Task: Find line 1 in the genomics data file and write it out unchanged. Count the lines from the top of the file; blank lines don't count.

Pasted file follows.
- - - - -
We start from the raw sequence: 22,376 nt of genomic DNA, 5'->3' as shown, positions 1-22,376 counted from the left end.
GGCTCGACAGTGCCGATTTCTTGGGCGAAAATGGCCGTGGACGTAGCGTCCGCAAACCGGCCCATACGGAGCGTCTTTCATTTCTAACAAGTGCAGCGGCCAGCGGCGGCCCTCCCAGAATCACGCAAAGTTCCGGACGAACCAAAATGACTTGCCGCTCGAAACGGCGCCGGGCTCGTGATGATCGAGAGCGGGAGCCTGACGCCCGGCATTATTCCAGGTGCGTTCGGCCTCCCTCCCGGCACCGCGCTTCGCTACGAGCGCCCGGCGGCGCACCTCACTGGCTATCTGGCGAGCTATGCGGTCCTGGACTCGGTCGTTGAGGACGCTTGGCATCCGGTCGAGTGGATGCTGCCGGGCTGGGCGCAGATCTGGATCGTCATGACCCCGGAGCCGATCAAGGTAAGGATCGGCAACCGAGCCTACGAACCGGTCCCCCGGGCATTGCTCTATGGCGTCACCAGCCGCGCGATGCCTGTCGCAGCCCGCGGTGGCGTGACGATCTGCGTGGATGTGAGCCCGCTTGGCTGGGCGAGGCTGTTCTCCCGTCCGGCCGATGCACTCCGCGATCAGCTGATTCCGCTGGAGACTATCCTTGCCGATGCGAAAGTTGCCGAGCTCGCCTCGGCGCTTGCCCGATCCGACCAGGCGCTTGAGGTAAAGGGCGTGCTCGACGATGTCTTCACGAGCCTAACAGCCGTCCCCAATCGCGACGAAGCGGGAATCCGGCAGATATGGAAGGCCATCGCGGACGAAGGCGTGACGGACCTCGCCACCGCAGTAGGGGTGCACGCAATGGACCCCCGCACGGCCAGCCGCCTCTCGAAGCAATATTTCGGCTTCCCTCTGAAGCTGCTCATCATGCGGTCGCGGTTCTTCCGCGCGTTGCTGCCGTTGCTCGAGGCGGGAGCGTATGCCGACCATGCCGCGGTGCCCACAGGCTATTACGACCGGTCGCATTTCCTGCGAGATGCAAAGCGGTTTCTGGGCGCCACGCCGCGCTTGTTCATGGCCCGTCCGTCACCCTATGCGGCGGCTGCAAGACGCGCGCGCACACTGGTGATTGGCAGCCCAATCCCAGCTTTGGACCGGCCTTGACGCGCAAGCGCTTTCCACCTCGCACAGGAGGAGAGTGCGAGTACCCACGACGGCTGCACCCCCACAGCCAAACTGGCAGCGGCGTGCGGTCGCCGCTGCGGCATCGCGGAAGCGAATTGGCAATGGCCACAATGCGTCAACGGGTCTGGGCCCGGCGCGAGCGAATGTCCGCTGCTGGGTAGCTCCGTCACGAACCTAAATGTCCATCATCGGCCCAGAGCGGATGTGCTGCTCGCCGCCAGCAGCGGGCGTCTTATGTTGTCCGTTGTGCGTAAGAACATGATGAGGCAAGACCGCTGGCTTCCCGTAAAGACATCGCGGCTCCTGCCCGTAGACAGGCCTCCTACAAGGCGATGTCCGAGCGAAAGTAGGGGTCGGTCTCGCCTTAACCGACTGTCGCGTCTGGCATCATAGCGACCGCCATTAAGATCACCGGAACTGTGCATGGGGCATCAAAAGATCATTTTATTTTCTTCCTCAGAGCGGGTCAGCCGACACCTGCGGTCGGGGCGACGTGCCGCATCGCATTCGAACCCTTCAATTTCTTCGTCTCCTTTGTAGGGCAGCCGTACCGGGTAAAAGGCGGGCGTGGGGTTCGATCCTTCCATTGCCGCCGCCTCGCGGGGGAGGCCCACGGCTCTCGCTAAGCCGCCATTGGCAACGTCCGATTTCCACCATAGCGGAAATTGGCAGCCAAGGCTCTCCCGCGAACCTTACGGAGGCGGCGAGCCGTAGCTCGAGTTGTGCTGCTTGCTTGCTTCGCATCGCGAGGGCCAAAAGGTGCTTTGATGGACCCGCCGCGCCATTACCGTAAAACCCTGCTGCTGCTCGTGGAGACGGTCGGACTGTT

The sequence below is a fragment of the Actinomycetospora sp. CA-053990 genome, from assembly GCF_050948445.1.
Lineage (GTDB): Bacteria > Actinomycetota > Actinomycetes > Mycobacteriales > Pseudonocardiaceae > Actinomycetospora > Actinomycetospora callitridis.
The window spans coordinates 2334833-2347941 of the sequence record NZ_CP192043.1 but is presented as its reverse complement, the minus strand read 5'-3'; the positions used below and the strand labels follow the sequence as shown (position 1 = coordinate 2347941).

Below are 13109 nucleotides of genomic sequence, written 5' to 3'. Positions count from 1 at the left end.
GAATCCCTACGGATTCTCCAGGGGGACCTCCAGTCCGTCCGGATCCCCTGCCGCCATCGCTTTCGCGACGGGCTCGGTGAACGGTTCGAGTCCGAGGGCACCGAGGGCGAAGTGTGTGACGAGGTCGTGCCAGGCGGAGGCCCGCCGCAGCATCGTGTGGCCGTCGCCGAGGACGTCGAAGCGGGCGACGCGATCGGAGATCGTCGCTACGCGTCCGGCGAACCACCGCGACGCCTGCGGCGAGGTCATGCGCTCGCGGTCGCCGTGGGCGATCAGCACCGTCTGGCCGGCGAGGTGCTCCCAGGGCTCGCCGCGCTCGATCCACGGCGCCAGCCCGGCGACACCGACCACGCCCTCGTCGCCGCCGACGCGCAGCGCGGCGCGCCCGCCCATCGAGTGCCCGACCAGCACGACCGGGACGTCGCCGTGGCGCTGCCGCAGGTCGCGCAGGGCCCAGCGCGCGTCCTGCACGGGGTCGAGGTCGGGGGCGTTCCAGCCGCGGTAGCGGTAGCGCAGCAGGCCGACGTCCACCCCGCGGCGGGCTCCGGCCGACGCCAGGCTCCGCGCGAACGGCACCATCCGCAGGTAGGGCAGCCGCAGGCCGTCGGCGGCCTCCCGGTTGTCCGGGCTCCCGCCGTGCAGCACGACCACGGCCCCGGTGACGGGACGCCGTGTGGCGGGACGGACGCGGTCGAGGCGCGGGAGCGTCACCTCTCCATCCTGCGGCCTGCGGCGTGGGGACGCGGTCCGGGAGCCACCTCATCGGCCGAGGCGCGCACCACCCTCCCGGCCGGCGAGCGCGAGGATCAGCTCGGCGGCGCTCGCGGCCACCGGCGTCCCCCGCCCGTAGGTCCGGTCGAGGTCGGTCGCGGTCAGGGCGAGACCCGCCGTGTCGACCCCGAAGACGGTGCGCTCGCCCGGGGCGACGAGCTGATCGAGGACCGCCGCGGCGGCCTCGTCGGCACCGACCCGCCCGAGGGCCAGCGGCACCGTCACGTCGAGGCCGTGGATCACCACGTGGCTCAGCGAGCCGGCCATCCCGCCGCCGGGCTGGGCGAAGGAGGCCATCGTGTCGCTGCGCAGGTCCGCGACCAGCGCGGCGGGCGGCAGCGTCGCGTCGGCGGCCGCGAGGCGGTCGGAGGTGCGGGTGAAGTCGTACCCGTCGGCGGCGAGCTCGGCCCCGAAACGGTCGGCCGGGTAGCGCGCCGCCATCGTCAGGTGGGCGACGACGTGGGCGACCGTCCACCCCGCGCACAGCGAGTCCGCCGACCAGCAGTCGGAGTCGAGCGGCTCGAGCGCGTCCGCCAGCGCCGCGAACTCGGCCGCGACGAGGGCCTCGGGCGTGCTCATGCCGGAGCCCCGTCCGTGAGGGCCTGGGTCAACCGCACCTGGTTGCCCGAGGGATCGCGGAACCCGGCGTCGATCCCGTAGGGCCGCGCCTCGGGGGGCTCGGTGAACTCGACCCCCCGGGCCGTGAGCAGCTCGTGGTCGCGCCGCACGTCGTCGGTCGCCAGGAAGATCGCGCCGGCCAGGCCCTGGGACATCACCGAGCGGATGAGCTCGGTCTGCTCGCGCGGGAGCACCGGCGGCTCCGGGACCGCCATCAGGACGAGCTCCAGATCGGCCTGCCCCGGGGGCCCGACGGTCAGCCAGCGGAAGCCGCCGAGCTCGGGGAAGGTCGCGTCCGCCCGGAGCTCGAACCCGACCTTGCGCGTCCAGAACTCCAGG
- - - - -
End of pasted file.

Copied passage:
We start from the raw sequence: 22,376 nt of genomic DNA, 5'->3' as shown, positions 1-22,376 counted from the left end.